Any elder law attorney will tell you the most common concern among hoosier families is whether the nursing home or the state of Indiana will take their home or farm if they need long-term care in the future. The concern is often, “If I don’t gift my property to my children while I am healthy, all will be lost if I need help.” The complicated Medicaid system, various predatory companies and rampant misinformation (even within well-meaning communities) can make separating fact from fiction in the elder law realm difficult.
Generally speaking, nursing homes do not want to take anyones house. It’s simply a business that needs to be paid on a monthly basis. Medicaid is the agency responsible for paying for the majority of individuals needing long-term care in a facility. Speaking with an elder law attorney can help families determine if any of the numerous Medicaid protections apply to them. For instance, if there is a spouse or adult child living in the home, there are often ways to protect the full value of the home for the family. Exceptions can also apply if there are minor children or disabled individuals within the family.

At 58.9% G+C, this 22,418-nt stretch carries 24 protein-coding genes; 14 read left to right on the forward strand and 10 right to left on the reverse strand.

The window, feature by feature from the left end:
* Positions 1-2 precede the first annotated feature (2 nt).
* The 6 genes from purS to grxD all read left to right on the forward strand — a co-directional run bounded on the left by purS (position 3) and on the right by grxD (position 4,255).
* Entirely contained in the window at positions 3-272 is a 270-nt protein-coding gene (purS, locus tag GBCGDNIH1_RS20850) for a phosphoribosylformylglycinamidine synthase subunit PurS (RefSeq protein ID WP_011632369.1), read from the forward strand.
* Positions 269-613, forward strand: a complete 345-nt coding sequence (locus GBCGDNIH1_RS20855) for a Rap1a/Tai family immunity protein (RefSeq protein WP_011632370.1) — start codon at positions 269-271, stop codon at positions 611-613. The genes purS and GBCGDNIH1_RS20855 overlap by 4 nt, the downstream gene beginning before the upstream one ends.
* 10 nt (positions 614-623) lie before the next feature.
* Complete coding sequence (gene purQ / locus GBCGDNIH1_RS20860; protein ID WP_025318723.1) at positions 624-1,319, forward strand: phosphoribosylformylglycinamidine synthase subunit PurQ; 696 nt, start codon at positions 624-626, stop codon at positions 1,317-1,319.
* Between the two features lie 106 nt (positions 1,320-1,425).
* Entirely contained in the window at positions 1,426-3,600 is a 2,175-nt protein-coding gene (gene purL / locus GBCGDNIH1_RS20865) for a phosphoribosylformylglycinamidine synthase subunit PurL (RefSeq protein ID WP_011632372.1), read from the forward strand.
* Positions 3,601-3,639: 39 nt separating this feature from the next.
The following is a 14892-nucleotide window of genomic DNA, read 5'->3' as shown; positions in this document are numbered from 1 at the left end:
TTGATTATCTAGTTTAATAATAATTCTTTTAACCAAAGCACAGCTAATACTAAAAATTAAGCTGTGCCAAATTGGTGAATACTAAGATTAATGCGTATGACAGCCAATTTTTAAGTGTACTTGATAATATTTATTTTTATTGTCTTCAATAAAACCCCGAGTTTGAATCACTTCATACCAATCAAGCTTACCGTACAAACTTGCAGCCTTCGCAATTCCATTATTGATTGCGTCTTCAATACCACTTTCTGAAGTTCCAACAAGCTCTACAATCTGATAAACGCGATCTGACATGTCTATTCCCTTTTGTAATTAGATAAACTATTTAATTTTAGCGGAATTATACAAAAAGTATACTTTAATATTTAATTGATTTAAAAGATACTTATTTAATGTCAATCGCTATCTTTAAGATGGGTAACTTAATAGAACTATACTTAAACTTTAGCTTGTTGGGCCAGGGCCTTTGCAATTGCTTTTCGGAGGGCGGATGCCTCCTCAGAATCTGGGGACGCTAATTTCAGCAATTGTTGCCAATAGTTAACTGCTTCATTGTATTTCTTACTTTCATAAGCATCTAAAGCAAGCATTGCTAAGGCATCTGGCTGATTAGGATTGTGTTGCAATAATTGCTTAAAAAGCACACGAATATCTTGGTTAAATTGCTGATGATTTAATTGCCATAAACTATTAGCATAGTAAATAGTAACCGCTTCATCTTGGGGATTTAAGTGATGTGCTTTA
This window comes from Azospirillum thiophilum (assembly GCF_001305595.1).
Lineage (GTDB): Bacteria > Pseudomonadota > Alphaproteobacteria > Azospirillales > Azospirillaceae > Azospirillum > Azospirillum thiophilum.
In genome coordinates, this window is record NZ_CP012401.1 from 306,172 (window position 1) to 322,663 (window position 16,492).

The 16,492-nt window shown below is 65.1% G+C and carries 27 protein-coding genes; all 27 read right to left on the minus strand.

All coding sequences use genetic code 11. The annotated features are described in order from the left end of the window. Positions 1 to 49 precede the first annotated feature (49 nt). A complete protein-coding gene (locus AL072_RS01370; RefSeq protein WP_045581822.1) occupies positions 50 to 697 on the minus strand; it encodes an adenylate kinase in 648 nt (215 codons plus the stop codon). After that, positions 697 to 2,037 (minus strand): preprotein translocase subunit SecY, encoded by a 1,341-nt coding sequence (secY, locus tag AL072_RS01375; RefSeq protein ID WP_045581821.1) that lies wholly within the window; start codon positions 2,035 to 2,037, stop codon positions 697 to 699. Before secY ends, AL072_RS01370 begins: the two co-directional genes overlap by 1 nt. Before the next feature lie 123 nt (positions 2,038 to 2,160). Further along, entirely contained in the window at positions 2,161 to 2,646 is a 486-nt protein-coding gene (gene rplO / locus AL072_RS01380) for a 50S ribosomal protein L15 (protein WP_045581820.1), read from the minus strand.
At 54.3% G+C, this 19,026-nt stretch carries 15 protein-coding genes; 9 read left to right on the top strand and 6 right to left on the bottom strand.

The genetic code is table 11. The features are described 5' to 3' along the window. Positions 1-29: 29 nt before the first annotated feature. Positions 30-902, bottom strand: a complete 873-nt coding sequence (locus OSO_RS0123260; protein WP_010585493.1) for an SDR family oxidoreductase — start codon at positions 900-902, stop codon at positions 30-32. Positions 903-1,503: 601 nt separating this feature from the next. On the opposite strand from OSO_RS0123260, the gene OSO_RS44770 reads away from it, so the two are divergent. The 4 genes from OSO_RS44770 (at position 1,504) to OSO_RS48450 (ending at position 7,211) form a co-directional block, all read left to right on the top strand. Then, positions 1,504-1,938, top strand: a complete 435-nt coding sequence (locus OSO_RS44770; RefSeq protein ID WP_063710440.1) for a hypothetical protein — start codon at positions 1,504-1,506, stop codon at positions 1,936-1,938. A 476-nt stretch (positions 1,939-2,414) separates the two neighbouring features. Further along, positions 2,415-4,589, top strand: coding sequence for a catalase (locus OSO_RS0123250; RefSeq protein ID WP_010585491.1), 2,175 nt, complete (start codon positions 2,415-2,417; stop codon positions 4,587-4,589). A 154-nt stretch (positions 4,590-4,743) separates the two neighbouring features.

For farm families, the phrase “Medicaid Estate Recovery” should be part of any planning discussion. In Indiana, individuals can own a farm and still qualify for Medicaid as the net income goes to help pay for their care. However, after death, the state of Indiana has the right to collect the amount paid by the state for that individual’s long-term care, via a lien on the farm. Medicaid estate recovery for an individual needing to be in a facility for two full years can easily surpass $100,000 if no planning is done. It is very important for farm families to fully investigate how long-term care issues can impact the continued success of their operations.
Whether the family is seeking to protect a hoosier homestead farm or a brand new condo, the best option is to speak to a qualified elder law attorney in your area.